Archive | September, 2011

By Dana Yu

If you’re lucky enough to be teaching English in Sweden, make sure to stay until June to get in on the biggest holiday of the year.

Each June, Swedes flee the cities for their summer homes in the countryside to welcome the arrival of summer with greenery, dancing, feasts, and friends at the annual Midsummer festival. This two-day celebration was historically aligned with the summer solstice, but has since been designated on the Friday and Saturday between June 19 and 26.

The festival begins Friday morning on Midsummer’s Eve with the construction and decoration of the maypole. The maypole is built in the shape of a tall cross with large wooden poles, and two floral wreaths hang on either side. After a traditional lunch of pickled herring, boiled potatoes, salmon, eggs, schnapps, and more, the maypole is raised in an open field where children and adults sing and dance Midsummer songs.

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By Eduardo Santos

TOP 5 Holiday escapes for TEFLers in Brazil

If you’re working as an English teacher in Brazil, you’ll quickly notice the Brazilian love for long holidays. Whenever you get the chance to have a 3 or 4-day break in Brazil, don’t miss the chance to discover the natural wonders of the country. Due to its continental dimension, I’ve decided to pick one holiday destination for each of the five regions.

1 South: Iguazu Falls

Located between Brazil and Argentina, the Iguazu Falls are an awesome sight as tones of water throw themselves over cliffs surrounded by the jungle. If you have the chance, spend a day on the Brazilian side and another on the Argentinean side. On the Brazilian side, visit the Brazilian Iguazu National Park with subtropical rainforest and over 2,000 species of vascular plants and home to the typical wildlife of the region: howler monkeys, jaguars, giant anteaters and caymans. The falls are visited by tourists all year round, so if you happen to be teaching in the south and would like to experience the wonders of Iugazu falls and nature all around, stop by!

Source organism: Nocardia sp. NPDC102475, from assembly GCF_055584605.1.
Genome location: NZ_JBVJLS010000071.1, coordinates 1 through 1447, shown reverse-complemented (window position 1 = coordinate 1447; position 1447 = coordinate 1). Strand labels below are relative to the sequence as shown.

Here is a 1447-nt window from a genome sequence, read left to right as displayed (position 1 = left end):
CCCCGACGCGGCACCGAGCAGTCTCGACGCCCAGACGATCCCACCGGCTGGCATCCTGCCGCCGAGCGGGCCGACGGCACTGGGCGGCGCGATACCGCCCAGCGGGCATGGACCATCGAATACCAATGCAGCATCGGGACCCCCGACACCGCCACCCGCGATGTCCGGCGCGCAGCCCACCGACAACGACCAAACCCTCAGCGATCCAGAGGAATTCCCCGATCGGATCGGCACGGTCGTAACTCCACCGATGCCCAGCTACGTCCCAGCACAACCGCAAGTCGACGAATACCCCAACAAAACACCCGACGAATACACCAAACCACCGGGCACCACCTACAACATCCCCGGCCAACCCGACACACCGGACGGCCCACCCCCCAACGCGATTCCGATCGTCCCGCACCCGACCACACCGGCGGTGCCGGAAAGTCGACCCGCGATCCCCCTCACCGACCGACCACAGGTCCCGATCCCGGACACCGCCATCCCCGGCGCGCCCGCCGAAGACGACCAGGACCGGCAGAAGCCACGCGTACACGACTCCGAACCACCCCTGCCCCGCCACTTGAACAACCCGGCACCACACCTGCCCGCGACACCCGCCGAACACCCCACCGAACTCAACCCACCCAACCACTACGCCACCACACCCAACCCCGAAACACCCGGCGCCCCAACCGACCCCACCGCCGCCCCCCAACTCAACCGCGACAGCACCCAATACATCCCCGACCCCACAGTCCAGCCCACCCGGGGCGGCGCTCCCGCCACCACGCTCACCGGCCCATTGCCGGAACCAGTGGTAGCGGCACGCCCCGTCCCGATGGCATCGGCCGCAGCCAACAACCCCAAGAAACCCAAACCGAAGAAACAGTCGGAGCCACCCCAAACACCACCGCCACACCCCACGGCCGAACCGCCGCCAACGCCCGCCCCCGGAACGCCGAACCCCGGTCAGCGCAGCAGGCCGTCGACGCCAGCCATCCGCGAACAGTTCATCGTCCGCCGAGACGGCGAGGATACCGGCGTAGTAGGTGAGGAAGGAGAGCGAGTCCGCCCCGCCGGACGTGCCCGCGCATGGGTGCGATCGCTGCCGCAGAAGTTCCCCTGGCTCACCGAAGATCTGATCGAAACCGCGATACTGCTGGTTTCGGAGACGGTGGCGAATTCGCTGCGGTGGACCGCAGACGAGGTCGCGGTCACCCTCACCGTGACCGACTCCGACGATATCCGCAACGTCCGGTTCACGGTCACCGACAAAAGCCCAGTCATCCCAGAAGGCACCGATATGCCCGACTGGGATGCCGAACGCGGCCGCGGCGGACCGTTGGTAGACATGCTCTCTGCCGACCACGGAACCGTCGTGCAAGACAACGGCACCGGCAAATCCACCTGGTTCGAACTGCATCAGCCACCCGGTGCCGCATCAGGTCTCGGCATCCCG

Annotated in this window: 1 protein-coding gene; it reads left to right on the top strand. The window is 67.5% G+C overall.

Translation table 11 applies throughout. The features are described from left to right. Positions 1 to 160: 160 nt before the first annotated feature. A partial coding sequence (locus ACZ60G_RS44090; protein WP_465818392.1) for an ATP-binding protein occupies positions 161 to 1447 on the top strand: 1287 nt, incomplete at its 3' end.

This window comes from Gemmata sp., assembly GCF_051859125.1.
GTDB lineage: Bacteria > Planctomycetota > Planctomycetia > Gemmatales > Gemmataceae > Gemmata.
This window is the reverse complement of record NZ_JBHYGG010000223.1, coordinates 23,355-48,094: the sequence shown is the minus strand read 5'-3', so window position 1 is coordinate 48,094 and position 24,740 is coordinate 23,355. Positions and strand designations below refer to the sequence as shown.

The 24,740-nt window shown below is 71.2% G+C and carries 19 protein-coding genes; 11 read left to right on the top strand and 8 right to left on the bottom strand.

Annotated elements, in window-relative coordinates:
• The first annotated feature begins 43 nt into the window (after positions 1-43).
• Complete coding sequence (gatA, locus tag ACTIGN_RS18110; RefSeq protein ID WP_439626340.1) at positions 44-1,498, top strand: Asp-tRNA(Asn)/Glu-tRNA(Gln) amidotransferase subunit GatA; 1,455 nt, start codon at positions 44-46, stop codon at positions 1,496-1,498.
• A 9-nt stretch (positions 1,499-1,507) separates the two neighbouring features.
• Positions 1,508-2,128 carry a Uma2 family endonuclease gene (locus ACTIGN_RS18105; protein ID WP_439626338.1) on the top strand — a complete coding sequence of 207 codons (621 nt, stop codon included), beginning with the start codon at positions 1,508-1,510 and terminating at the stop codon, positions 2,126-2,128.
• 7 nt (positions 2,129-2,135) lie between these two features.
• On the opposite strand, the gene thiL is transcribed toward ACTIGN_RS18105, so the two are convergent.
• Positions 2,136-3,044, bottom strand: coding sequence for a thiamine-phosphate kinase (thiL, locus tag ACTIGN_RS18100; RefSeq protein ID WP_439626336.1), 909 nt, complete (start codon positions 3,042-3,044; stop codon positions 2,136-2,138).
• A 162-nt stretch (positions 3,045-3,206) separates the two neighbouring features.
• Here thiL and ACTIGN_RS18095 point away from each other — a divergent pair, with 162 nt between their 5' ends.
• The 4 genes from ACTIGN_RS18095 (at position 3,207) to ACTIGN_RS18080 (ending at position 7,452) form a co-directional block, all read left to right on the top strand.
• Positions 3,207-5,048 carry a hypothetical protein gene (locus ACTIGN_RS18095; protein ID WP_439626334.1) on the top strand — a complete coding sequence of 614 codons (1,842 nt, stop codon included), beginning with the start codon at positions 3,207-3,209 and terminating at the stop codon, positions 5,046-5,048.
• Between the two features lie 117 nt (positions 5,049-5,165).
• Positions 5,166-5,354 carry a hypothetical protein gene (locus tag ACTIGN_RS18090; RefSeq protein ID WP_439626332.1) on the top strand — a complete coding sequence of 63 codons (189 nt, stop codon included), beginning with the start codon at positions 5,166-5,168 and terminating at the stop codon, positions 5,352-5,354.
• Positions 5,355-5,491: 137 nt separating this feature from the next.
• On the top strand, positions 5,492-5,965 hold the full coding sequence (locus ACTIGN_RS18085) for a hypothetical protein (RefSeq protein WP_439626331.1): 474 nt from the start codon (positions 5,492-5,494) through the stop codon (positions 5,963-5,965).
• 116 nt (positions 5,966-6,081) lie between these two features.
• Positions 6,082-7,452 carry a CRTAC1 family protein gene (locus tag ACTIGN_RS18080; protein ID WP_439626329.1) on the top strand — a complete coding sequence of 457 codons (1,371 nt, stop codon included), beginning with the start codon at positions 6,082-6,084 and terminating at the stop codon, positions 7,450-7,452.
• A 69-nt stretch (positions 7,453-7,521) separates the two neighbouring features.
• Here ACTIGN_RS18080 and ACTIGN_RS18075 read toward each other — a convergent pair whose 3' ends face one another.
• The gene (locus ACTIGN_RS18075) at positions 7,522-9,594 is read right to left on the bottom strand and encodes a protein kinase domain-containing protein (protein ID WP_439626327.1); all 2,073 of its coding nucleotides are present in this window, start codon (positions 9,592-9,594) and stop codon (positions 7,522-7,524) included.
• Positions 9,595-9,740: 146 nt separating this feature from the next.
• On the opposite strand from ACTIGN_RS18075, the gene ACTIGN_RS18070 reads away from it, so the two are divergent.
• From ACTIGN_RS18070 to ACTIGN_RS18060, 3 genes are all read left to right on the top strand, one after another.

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By Daniel Cariello
BA Hons English Literature graduate

Teaching English in Europe – Part II

By Luis Miguel Bugallo Sánchez (Lmbuga Commons)(Lmbuga Galipedia) Publicada por/Publish by: Luis Miguel Bugallo Sánchez (Own work) [CC-BY-SA-2.5-es (], via Wikimedia Commons

If you’re looking for cultural splendour in a country of economic prowess, then I suggest a researching course in Western Europe. Spain may appeal to those who are looking for an interesting and enriching country. Its rugged mountain ranges delve into the magnificent Atlantic in the north, and it is littered with glamorous beaches. It has a wide range of cultural activities on offer – fantastic restaurants and amazing ballet and dance performance. You could also go and see the toreros excite the crowd in the bullring.

However, with Spain having quite a low foreign-language speaking population (although the UK, Ireland and Greece is further behind) it may be difficult to cross the language barrier with your peers. On the other hand, this only means that the need for English-language speaking teachers is high, so the market is unlikely to saturate any time soon.

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By Monika Salita
@monikasalita or

Speak My Language: Resources for Teaching English as a Foreign Language – Part 2

By Joe Crawford from Moorpark, California, USA (Flickr) [CC-BY-2.0 (], via Wikimedia Commons

For some English language teachers, working with younger children or lower level learners may instill overwhelming thoughts.  “Will I spend more time corralling children rather than teaching them?” and “Is this rudimentary content truly worth teaching?” are some questions which may breeze by one’s mind. Have no fear, my EFL teacher friend, there are many online resources available from which to garner ideas on engaging ways to connect with and teach younger students, or those simply at a lower comprehension level.

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By Tammy Reed

Is it time for a TEFL experience?